by Steven Ertelt
May 12, 2010
Phoenix, AZ (LifeNews.com) — Arizona is becoming a case study in what can happen when a pro-abortion governor is replaced by someone who appreciates the pro-life perspective. When pro-abortion Gov. Janet Napolitano left to work in the Obama administration, pro-life Gov. Jan Brewer took her place.
That resulted in what the Center for Arizona Policy says was the most pro-life legislative session in the state’s history.
With the legislature approving several pro-life bills and Brewer signing them, the state is posed to see a reduction in the number of abortions.
“The 2010 Legislative Session has come to an end with 12 CAP-supported bills receiving Governor Jan Brewer’s signature,” CAP director Cathi Herrod told LifeNews.com today. “This marks CAP’s most successful session in our 15-year history, throughout which we’ve led the way to see a total of 84 pro-family bills enacted into law.”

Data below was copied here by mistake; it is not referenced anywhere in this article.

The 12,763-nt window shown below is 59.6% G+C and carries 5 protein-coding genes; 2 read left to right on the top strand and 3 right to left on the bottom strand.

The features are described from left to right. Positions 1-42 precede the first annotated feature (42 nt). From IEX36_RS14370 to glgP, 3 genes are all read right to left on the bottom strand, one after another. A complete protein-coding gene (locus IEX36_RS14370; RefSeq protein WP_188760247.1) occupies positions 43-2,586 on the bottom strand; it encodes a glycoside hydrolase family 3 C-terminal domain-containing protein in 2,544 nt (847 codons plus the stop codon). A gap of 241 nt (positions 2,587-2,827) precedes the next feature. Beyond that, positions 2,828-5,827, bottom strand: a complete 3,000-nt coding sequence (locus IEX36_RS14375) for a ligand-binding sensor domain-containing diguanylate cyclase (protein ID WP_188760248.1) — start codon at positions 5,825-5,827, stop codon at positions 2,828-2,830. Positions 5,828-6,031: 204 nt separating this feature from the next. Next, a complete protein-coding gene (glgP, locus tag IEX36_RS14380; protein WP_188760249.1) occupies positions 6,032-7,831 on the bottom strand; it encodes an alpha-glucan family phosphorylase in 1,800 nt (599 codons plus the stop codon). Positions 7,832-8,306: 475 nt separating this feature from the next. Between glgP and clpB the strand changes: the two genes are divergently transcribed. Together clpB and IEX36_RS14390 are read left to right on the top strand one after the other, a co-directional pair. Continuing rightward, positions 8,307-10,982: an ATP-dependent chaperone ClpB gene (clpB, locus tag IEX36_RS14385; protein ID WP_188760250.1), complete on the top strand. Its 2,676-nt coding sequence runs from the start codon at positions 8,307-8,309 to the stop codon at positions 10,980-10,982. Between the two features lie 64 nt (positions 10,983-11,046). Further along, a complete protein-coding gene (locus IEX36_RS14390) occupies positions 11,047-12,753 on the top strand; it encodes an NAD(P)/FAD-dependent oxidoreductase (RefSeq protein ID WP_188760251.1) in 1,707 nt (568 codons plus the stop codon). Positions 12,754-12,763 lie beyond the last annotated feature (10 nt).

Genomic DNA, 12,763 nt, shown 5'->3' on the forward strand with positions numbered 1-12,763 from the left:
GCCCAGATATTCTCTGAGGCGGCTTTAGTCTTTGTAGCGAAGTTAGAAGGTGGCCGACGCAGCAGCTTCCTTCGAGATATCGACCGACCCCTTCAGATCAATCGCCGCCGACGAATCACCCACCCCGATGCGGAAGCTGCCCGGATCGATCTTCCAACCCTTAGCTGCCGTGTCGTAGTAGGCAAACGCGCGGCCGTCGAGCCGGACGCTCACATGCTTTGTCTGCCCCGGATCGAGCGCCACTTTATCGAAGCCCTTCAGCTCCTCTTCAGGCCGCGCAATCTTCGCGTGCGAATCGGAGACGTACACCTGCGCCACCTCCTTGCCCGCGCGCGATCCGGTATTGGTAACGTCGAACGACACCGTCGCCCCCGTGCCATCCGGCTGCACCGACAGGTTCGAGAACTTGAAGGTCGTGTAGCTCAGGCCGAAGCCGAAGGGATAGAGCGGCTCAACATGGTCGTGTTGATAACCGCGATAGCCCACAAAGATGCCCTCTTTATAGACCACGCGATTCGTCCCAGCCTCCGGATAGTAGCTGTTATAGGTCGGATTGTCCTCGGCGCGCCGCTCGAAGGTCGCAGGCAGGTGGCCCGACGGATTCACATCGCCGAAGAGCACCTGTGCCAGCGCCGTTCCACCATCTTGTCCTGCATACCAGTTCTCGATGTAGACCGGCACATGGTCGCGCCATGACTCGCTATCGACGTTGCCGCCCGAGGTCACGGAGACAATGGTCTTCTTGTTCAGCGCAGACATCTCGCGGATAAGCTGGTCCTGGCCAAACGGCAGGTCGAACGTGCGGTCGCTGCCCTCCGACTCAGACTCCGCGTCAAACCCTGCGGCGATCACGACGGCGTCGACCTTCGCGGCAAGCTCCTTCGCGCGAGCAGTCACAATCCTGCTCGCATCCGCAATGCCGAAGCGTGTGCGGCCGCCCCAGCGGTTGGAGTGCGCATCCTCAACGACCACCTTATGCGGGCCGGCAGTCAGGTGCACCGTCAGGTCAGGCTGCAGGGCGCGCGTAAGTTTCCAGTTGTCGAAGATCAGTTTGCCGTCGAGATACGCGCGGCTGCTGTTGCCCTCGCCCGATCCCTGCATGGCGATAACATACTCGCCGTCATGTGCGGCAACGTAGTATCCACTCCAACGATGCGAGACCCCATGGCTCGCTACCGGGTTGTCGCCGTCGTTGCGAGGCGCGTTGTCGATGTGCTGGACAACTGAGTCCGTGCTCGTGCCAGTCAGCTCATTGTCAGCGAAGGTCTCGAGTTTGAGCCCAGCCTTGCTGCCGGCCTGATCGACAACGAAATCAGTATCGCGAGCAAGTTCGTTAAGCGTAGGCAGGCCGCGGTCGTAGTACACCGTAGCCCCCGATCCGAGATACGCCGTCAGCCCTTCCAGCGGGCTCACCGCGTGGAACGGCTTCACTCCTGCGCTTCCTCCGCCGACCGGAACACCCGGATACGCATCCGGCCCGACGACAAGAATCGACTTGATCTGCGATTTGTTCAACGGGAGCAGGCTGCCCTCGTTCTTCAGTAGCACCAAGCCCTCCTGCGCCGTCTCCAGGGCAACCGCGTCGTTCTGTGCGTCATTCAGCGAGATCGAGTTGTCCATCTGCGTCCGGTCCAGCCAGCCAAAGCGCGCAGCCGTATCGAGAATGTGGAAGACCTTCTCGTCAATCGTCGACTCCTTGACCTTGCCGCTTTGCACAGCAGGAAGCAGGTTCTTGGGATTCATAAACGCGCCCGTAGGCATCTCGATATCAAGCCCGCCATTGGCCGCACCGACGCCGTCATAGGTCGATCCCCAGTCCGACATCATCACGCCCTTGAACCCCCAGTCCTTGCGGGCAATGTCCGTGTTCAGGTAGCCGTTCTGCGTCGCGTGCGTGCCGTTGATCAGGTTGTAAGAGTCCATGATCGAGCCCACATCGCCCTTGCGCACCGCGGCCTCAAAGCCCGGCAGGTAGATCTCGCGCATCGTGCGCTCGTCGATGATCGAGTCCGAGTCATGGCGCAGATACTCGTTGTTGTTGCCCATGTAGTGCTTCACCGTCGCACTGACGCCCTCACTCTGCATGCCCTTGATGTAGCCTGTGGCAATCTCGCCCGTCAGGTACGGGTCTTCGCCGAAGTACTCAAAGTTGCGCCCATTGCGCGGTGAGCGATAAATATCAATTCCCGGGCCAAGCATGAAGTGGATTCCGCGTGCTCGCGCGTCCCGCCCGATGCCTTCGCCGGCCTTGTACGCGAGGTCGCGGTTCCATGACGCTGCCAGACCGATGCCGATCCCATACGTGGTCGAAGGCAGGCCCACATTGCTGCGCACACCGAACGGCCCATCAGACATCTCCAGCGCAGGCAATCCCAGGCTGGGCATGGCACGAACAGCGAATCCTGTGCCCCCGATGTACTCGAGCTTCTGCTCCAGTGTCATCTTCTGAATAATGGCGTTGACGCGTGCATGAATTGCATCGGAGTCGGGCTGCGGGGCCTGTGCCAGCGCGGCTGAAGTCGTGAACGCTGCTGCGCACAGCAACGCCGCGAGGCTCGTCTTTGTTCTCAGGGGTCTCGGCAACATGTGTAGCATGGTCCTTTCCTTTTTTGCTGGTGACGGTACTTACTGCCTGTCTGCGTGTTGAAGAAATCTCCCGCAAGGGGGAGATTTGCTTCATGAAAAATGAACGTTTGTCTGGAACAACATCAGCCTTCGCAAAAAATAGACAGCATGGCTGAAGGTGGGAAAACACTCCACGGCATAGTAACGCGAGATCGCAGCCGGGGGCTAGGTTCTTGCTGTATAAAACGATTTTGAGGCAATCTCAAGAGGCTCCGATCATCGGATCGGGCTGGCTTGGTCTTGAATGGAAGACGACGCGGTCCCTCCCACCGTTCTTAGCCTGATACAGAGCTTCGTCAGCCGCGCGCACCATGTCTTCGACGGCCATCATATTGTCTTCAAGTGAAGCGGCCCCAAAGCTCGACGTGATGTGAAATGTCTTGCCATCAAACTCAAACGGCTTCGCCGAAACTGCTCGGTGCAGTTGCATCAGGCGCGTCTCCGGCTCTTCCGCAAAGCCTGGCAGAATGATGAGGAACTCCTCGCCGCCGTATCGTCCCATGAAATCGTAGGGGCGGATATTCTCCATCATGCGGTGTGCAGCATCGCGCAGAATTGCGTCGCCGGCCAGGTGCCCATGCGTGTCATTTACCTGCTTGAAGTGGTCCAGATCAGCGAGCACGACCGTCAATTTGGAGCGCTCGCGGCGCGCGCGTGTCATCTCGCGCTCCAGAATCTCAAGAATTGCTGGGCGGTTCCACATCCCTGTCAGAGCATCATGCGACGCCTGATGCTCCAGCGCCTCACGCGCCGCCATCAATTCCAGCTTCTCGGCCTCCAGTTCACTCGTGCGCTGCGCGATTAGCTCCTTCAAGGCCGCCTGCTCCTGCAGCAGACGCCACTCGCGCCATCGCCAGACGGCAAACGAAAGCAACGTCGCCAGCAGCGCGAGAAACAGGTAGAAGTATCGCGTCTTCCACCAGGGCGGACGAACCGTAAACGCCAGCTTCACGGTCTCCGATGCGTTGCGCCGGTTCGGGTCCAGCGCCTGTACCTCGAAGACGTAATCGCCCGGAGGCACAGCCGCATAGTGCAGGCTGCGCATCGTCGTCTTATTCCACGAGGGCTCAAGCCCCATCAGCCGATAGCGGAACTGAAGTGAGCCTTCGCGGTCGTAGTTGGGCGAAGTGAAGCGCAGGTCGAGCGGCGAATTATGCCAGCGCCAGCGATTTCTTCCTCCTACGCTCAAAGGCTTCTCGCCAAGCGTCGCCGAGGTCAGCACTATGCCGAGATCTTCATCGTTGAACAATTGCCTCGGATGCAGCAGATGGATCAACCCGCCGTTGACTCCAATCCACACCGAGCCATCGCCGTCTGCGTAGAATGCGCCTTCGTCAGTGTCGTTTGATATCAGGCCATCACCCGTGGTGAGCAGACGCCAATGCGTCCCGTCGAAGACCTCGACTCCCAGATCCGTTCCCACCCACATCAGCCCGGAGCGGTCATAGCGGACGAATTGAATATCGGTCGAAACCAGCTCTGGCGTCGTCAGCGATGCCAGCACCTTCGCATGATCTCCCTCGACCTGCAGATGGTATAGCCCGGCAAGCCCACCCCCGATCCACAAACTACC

“We encourage you to thank Governor Brewer for standing up for timeless values by calling her office,” she urged pro-life advocates.
Here’s an overview of how these new laws will make Arizona a better place for women and unborn children:
Arizona led the nation by becoming the first state in the country to opt out of providing abortion coverage in any insurance exchanges offered under the new federal health care law.
Arizona taxpayer dollars will no longer provide elective abortion insurance coverage for any government employees.
Arizonans now will know the facts about abortion in the state as abortion practitioners will be required by law to report data about abortion, including physical harm to women.
Arizona leads the nation in enacting common-sense, ethical regulations for protecting the dignity of human life that do not interfere with legitimate bio-tech research.
The new laws include provisions that: require informed consent before a woman donates or sells her eggs to clinics, prohibit the sale of human eggs for research purposes and prohibit the sale of human embryos for any purpose, and prohibit human cloning, embryonic stem cell research, and the creation of human-animal hybrids.